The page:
Better Writing: Imaginary Writing Isn’t Writing

Sep 11, 2018 | Better Writing

E. L. Doctorow did several things in his life, but he’s best known for his semi-historical novels. My favorite is Ragtime. He’s also known for advice he shared in an interview with The New York Times in 1985. Here it is.

“The most important lesson I’ve learned is that planning to write is not writing. Outlining a book is not writing. Researching is not writing. Talking to people about what you’re doing, none of that is writing. Writing is writing.”

You may have heard that quote in different form or attributed to someone else. It’s good advice, but it doesn’t go far enough. Neither planning, nor outlining, nor researching, nor talking to people about writing is writing. Neither is imaginary writing.

Imaginary Writing

My clients do this all the time. So do I. You probably do, too. It happens when you’re working on a writing project and you think about what you will write. You imagine the opening, think through the first couple of paragraphs. That’s imaginary writing.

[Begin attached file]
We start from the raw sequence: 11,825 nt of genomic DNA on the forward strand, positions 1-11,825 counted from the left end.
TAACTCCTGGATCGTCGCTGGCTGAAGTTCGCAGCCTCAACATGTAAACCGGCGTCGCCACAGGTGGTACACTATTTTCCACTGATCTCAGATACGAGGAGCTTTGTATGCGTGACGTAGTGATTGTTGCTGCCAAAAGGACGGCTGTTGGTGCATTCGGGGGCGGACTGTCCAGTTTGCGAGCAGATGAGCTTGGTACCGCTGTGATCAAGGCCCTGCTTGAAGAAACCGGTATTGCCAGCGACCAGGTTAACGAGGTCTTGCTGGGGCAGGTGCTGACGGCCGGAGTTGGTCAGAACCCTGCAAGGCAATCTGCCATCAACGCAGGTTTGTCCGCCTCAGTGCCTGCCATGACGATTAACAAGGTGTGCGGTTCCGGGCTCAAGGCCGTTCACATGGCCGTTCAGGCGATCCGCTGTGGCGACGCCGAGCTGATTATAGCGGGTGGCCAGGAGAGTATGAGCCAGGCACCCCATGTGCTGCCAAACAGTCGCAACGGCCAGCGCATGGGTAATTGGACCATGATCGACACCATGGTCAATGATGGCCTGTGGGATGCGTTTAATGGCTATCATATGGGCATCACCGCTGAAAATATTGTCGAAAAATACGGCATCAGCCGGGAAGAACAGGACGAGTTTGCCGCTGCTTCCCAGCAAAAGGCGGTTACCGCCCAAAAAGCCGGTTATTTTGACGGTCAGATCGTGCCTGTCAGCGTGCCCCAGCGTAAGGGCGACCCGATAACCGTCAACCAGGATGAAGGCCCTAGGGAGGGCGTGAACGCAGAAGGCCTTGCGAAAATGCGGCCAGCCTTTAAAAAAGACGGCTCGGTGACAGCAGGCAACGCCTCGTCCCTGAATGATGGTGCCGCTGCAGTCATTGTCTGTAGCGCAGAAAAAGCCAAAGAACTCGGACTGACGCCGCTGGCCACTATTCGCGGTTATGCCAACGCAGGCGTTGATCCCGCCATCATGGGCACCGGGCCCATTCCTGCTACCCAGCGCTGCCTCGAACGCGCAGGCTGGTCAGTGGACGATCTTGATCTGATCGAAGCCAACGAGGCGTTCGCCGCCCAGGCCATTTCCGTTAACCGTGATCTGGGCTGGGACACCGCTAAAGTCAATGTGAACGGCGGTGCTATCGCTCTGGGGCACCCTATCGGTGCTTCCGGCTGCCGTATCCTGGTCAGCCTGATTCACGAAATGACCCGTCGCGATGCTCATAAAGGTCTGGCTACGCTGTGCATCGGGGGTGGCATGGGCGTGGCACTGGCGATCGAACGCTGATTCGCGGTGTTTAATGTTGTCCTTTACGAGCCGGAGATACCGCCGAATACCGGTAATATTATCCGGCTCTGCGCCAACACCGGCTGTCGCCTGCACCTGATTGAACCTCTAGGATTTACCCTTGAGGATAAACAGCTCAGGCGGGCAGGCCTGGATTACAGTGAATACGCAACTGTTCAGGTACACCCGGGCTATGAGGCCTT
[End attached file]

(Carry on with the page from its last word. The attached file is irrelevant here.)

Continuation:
That’s not writing. Writing that’s all in your head isn’t writing because you don’t have to wrestle with the meaning and word choice and other details.

Real Writing

Real writing is putting words on a page or in a page-like file. It’s choosing specific words and phrases. It’s constructing sentences and paragraphs. It’s hard work.

Real writing forces you to turn hope into reality. Your thoughts seemed clear but they don’t work so well when you try to put them down on a page. Only real writing is writing.

The Work of Writing

The work of writing includes activities that are not writing. Writing work includes planning and researching and thrashing out ideas with other people. It includes thinking about what you will say and trying out different phrases in your head. Those things aren’t writing, but they’re important.

You are writing when you are wrestling the angels of meaning onto a page. Otherwise, you’re not writing.

Bottom Line

Real writing is hard work. It’s getting ideas down so you can make them better. It’s turning out awful first drafts that turn into better second drafts that get revised into pretty good third drafts that might become even better down the road. If you plan to write a book, remember that you must write. And only writing is real writing.

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